At the time, I worked for Doosan Infracore America Corp, subsidiary of Doosan Infracore, a global equipment manufacturer that manufactured excavators, wheel loaders, skid steer loaders, lift trucks and machine tools. I served as Marketing Manager for the Construction Equipment Division.
Five years ago, it became clear very quickly that the time to act in helping residents of the region was a something that we should do, as a manufacturer of the equipment that could help in removing debris and helping residents in the region get their lives back in order. Our goal was to assist the hardest hit residents, in an area that was not covered very much, during the aftermath.
We decided to help the residents of Mississippi.
Getting the process started was a very daunting task, given the fact that we were looking for the right volunteers – people who were able to operate our equipment and who were helping residents in Mississippi for free. I personally led the effort to identify and supply the volunteers – a task that took more time than I expected.
After much searching, we were referred to a group of Burning Man volunteers, many who had traveled from the Western part of our country. With little more than the desire to assist and some small equipment, the group descended on Biloxi.
With generous assistance from Geith, Keen Transport and Coastal Machinery, Doosan Infracore sent a S140LC-V excavator and M160 TC loader to Biloxi on November 5, 2005.
I’ll never forget this day, as it was the culmination of a mission that became very personal to me during the previous few months.
Rich Olivier, with Construction Equipment Guide and I rolled into East Biloxi on the morning of that the units were delivered.
Our drive was a long one, since we had to stay in Pensacola and commute to our destination from there. I made the trip to Biloxi from Pensacola many times during the next few months.
The purpose of this post isn’t to remember what the players I mentioned did to help the residents of East Biloxi.
What I remember most during this time is what the residents of Biloxi, and the volunteers who assisted them provided for me.
This post is about the thoughts that I had time to reflect on during commute from Pensacola, Florida to East Biloxi, Mississippi.
I’ll always remember the strong and faithful residents of Biloxi who, despite losing everything, provided inspiration with their desire to put their lives back in order, with a sense of pride and gratitude.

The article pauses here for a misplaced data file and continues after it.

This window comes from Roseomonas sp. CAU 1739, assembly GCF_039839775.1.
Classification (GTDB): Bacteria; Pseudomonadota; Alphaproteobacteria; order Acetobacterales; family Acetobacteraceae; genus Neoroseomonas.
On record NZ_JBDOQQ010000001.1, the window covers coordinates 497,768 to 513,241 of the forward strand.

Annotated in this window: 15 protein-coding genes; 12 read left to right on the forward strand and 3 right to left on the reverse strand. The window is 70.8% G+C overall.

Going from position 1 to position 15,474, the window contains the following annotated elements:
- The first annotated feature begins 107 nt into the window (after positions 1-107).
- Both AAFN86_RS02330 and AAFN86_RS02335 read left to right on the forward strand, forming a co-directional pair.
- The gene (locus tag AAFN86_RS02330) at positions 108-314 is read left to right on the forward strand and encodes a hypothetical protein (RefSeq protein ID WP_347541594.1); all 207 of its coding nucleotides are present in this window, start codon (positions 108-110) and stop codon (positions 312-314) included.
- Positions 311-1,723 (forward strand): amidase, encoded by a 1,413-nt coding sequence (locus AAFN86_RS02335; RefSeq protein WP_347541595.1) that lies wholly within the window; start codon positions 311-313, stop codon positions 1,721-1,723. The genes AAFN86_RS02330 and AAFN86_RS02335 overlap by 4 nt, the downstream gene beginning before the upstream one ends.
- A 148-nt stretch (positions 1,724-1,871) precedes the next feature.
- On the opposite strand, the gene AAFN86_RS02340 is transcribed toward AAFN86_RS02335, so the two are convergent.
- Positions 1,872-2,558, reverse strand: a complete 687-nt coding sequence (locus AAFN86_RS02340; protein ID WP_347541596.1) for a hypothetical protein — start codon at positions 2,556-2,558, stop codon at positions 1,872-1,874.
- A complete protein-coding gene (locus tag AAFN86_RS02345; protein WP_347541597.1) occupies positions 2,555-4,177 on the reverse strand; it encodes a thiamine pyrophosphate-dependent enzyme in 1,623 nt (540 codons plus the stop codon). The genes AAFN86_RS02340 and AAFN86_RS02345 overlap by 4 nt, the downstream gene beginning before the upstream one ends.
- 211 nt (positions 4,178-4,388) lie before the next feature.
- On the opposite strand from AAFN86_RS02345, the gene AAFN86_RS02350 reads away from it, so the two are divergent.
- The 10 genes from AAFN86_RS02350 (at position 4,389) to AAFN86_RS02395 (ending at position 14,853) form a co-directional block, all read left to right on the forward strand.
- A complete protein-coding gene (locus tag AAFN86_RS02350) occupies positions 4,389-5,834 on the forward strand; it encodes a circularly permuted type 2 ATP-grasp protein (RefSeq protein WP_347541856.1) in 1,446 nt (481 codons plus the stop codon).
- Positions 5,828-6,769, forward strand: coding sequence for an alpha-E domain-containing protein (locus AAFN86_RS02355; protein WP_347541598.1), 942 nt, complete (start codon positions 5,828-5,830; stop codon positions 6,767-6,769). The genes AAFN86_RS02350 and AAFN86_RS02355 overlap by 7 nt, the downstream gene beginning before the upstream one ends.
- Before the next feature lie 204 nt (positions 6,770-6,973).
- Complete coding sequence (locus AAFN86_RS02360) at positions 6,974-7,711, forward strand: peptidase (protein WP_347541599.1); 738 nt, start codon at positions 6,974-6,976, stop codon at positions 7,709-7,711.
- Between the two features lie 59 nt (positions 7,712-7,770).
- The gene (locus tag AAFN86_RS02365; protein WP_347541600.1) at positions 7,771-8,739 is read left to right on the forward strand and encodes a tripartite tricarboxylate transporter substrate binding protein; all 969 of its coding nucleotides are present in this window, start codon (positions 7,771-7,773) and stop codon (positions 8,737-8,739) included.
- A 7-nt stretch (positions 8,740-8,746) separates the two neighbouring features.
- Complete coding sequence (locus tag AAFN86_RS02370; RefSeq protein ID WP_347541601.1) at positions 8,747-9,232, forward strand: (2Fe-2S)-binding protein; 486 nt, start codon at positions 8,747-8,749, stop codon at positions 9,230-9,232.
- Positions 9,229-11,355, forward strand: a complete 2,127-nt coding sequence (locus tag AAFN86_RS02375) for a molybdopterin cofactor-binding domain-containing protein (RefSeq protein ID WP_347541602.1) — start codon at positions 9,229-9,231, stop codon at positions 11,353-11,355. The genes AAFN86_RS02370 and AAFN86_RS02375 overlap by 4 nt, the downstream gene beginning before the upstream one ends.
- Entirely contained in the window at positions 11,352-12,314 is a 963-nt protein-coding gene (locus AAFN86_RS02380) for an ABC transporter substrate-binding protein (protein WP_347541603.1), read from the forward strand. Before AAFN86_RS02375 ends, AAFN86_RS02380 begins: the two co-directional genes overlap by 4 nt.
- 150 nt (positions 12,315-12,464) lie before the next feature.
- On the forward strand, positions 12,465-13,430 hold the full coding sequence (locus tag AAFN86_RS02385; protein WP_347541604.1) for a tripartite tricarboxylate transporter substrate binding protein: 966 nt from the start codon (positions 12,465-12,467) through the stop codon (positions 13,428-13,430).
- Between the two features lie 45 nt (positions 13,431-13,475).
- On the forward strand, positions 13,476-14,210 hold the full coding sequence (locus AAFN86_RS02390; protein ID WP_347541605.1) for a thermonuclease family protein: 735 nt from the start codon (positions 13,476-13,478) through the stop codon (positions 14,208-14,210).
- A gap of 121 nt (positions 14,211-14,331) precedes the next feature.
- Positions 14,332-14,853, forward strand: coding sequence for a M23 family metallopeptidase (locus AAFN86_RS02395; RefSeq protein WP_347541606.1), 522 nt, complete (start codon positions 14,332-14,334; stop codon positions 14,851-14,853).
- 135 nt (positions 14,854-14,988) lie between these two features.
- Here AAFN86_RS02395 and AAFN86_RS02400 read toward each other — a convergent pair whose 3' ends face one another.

There were many times when I watched debris being moved to the curb, while residents looked for just one link to their past, among the rubble. Times when very ordinary items like a wine glass, Mardi Gras beads, or a drivers license provided a link to a much happier past.
There was the handwritten thank you card from a Biloxi resident whom I helped get to Mobile so that he could rest his head on a pillow. The elderly gentleman lost nearly all that he had, including a significant collection of watercolor paintings that he had produced over the years. Inside the thank you card was a water damaged Polaroid photo of one of his prized pieces of art.
A man who had lost nearly everything reached deep inside to provide a link to his past, as a gesture of gratitude.
There were several occasions when stories and hugs were shared, along with tears. A moment later, the tears were wiped away and the expression turned from sorrow to resolve, as the conversation turned to rebuilding.
I’ll never forget the people of Biloxi, Mississippi.
And of course, there were the volunteers who came from all across the country to help, including the Burning Man volunteers. The group of spontaneous volunteers soon began to call themselves, “Burners Without Borders” and have continue to provide assistance around the world. While I was unable to attend the yearly event in 2006, one of my most coveted possessions is a ticket that was provided to me by the volunteers for the yearly event known as Burning Man. The group went on to produce a documentary about their experience called, Burn on the Bayou.
The chances are very good that had it not been for the tragic event and our combined determination to help, I would never have learned about Burning Man, or met any of its members. It’s funny how we can often walk through life with blinders on, hanging around people who often think and appear the exact same way that we do, without looking outside of our self-inflicted boundaries.
The Burning Man volunteers talked the talk and walked the walk, so ultimately we had much more in common than it first appeared.
There were some times, late in the project, when I didn’t make my commute from Pensacola to Biloxi. During those times I spent the night in camp with the volunteers, where we shared stories and created friendships.
So, as I look on the five year anniversary of Hurricane Katrina, I remember many people who enriched my life with their example. People who summoned up their energy back then, as well as today, to move beyond the past and into a brighter future.
While the stretch to full recovery still seems as expansive as the distance from Pensacola to Biloxi, it is the people who gave me much to think about during a long drive – who give me hope that the day to full recovery will come to Gulf Coast region.
Many thanks for Barry Weber, of TECHNOMEDIAXP for providing many of the photos contained in the slideshow below.